On the surface, the novel Dune fulfills a popular imperialist fantasy by granting its main character mastery over native “others” whose superstition and history makes them comprehensible and exploitable. However, it is also a book of schemes, assassination, betrayal, hidden motives, and unexpected consequences. Like the novel’s main antagonists, this fantasy ends stabbed and poisoned on the floor of a broken palace. In certain ways, Herbert’s embrace and subversion of orientalist tropes around knowledge even anticipated modern critiques of empire. Continue reading ““Going Native” with Dune’s Paul Atreides”→
1917 was a key year in a crucial decade. This was a decade of change, or, rather, transformation; of the destruction of what became old orders; and of the replacement of existing currents and practices.
From the perspective of 2017, possibly the most important changes of the decade came in 1910-11: alongside revolutionary crises in Mexico, Cuba, and Haiti was the crisis and overthrow of the Manchu dynasty in China. There had been a series of such crises in China before, of course notably with the Ming in the 1640s, and the Mongols in the 1360s. What made the crisis of the 1910s different, however, was the replacement of a dynasty by a republic and the difficulty, for the new system, of establishing its legitimacy. Indeed, China atomised, so that, by 1925, it was divided between a large number of independent polities, most of which were under the thumb of warlords and expressions of their power. China’s fragmentation made it vulnerable to Japanese invasion and, ultimately, to a destructive civil war and communist revolution in 1949. Continue reading “1917: The Year of the Century”→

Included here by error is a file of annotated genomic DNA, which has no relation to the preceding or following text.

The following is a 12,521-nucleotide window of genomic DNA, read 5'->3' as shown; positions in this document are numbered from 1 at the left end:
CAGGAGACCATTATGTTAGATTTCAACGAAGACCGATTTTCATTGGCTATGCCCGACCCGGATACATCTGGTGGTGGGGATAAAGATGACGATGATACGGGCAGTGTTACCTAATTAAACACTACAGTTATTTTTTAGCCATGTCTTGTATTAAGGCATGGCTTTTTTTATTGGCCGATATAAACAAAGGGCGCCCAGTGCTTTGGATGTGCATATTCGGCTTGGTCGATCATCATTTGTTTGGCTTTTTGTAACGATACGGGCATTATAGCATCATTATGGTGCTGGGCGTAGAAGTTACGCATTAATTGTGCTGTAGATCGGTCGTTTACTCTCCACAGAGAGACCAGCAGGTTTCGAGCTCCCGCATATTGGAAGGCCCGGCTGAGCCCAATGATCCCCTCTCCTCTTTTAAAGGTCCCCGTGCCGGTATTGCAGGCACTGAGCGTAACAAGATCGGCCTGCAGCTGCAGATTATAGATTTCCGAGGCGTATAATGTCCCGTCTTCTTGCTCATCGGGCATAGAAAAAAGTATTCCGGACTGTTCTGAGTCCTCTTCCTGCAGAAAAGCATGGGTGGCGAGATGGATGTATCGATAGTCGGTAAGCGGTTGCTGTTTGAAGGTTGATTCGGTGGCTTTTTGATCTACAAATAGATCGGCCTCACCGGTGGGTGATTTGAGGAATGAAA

In 2019, India will embark upon a uniquely postcolonial set of centenaries. During the Great War the Defence of India Act (1915) had given the Government of India exceptional powers to silence dissent and crush any nascent “terrorist” or “revolutionary” movement. So effective had the powers proven, against both radical and moderate nationalists, that there were many within the colonial state who sought their extension into peace time. The “Rowlatt” (Anarchical and Revolutionary Crimes) Act of 1919 attempted this, and the resistance against the act was led by the ex-lawyer and future-Mahatma, Mr MK Gandhi. The centenary of the Rowlatt “Satyagraha” (the name for Gandhi’s non-violent, political “truth-force”, protest movement) will doubtless by commemorated by the Congress party and many others in India.